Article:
How to securely delete files
Reader Steve Carter would like his deleted files to be really, really gone. He writes:
How do you delete a file completely and forever? I thought the original still remains on the hard drive until it is overwritten. And is there a way to go back and permanently erase old previously deleted files?
We’ll start with the basics. When you toss a file into the Trash and then empty it, the file isn’t really gone. It’s simply removed from your Mac’s file directory. With the proper recovery tools (Prosoft Engineering’s $99 Data Rescue 3, for example) you can recover it provided that you haven’t added other files to your Mac that have overwritten the portion of the drive that file once occupied.
To delete a file so that it’s unrecoverable by all but those who make their living recovering data, toss the file into the Trash and instead choose Finder -> Secure Empty Trash. When you do this not only is the file removed from the Mac’s directory, but the hard drive space it occupied is overwritten with junk.
While you can’t go back and target specific deleted files for “no really, I want you totally gone” erasure, you can erase the “free” space on your Mac’s hard drive. This seeks out any areas of the drive marked as available for new data and overwrites them with junk.
To do this, launch Disk Utility (/Applications/Utilities), select the drive that you want to work with, click the Erase tab, and click on Erase Free Space. A sheet will appear that offers you different levels of erasure. With Snow Leopard this sheet offers Zero Out Deleted Files, 7-Pass Erase of Deleted Files, and 35-Pass Erase of Deleted Files. Under Lion you see a slider that offers essentially the same options.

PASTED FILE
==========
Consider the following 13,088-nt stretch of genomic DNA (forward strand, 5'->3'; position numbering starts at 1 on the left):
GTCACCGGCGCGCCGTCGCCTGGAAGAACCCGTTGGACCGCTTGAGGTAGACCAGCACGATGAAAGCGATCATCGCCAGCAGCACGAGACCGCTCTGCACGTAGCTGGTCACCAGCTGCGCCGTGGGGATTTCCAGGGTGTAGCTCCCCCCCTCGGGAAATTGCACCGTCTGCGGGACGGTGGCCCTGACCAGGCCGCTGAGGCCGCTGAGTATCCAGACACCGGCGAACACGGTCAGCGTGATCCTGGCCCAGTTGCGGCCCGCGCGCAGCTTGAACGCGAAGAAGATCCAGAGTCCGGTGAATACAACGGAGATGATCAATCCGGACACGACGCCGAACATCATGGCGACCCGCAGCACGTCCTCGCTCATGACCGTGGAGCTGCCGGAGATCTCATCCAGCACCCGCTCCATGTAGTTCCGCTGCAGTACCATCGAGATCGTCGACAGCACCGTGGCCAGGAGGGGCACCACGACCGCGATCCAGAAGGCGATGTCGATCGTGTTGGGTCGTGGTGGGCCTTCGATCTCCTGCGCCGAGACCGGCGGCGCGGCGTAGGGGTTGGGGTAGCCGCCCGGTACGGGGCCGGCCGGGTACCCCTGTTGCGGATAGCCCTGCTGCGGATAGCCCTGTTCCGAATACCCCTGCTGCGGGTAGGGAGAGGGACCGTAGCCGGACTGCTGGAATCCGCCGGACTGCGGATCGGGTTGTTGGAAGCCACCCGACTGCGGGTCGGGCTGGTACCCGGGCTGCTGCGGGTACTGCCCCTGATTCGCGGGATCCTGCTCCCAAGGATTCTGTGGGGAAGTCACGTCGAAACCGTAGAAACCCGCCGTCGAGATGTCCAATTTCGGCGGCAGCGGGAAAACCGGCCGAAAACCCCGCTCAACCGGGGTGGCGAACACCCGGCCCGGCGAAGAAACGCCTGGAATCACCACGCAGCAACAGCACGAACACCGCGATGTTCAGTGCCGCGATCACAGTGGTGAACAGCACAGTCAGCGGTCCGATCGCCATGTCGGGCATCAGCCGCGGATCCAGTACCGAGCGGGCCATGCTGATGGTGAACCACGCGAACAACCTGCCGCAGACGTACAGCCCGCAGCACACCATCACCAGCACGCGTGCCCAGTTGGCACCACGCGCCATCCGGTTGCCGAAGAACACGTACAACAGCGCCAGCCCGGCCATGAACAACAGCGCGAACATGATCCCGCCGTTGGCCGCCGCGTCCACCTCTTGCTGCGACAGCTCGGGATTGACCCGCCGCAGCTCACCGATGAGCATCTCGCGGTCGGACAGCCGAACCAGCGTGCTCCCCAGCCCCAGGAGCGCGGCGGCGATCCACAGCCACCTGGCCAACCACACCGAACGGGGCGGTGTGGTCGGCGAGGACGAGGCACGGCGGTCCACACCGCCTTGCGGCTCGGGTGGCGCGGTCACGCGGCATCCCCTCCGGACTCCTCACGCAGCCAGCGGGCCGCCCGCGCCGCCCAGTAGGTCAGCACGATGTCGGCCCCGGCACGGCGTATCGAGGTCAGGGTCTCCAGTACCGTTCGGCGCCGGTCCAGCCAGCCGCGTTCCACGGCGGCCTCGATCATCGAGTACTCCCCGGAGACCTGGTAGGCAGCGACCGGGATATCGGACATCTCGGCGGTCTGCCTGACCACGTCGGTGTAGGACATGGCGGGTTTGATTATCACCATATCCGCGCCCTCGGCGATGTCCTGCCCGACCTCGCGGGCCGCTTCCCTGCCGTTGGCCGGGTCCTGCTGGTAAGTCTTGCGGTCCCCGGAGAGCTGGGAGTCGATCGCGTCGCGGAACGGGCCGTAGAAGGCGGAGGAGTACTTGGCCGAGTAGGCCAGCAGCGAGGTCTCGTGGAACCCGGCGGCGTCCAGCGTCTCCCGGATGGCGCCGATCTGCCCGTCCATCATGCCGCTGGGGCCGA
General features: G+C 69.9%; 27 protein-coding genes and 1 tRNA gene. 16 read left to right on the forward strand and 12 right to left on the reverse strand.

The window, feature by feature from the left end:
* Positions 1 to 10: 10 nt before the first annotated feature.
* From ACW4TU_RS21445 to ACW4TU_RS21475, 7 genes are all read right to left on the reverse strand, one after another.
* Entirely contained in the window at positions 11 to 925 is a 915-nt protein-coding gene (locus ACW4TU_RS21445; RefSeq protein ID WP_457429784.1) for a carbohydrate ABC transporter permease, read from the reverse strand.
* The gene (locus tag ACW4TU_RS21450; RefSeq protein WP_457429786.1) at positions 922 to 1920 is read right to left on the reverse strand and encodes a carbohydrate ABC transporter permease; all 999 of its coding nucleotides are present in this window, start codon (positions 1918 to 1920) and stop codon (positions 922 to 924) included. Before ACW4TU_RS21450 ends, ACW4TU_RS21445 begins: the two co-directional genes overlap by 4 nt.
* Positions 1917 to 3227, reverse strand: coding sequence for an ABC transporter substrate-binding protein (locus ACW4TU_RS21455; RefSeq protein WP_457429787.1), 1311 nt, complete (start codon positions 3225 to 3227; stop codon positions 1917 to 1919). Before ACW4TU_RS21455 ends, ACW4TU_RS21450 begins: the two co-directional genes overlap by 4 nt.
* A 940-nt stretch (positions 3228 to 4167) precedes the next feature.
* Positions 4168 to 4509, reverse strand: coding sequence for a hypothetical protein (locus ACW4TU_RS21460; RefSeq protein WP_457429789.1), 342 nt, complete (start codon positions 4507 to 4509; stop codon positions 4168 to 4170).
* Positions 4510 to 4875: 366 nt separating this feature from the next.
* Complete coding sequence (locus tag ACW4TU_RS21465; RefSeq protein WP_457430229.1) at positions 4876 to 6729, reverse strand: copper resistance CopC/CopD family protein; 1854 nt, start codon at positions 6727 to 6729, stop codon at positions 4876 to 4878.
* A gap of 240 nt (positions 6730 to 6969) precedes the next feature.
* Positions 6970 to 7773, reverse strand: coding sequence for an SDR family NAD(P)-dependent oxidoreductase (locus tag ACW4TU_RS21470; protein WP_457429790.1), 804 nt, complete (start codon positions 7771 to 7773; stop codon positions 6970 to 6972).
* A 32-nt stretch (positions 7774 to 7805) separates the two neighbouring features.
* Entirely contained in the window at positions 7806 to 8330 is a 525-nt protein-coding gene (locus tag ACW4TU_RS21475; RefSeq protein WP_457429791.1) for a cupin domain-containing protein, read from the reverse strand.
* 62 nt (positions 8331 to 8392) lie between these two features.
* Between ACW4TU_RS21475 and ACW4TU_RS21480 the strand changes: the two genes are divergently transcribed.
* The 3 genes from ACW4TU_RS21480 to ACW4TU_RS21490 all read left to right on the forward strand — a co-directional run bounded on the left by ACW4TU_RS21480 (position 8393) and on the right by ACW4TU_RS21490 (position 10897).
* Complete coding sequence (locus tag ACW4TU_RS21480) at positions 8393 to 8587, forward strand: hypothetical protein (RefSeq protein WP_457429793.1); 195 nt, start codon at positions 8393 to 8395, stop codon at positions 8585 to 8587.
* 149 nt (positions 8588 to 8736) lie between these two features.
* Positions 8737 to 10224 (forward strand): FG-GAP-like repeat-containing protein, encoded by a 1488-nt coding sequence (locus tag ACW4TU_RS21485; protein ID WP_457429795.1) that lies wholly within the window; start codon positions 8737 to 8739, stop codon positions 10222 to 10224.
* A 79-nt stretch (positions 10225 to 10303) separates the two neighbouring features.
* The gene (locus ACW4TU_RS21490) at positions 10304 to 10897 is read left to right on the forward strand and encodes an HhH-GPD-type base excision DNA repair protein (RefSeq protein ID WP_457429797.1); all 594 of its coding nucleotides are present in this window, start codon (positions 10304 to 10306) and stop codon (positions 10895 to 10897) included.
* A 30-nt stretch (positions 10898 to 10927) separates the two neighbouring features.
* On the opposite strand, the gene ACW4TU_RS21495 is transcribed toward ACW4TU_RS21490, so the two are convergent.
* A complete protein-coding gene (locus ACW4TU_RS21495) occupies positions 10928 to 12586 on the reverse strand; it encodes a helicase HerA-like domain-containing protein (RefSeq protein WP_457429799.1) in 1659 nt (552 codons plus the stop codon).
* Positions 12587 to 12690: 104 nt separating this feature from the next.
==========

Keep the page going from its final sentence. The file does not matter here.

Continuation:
The default, Zero Out Deleted Files, writes zeros over the drive’s free space. It’s adequate for most people (though you’ll want to keep an eye on this story’s comments as some people have nearly religious views on this matter). If you’re an International Man/Woman of Mystery, you can choose one of the other options with the understanding that while they more thoroughly overwrite your data, they take a very long time to do so.
I would be remiss if I didn’t caution you to have a solid backup of your data before doing this. I’ve never had a problem with it, but should an unlikely problem occur, you don’t want to be left staring dumbly at a file-free hard drive.
At $30 for all of your Macs, the only reason not to upgrade to Lion is because you rely on old PowerPC-based apps that won’t run on it. Otherwise, it’s a great price for a major upgrade. Read the full review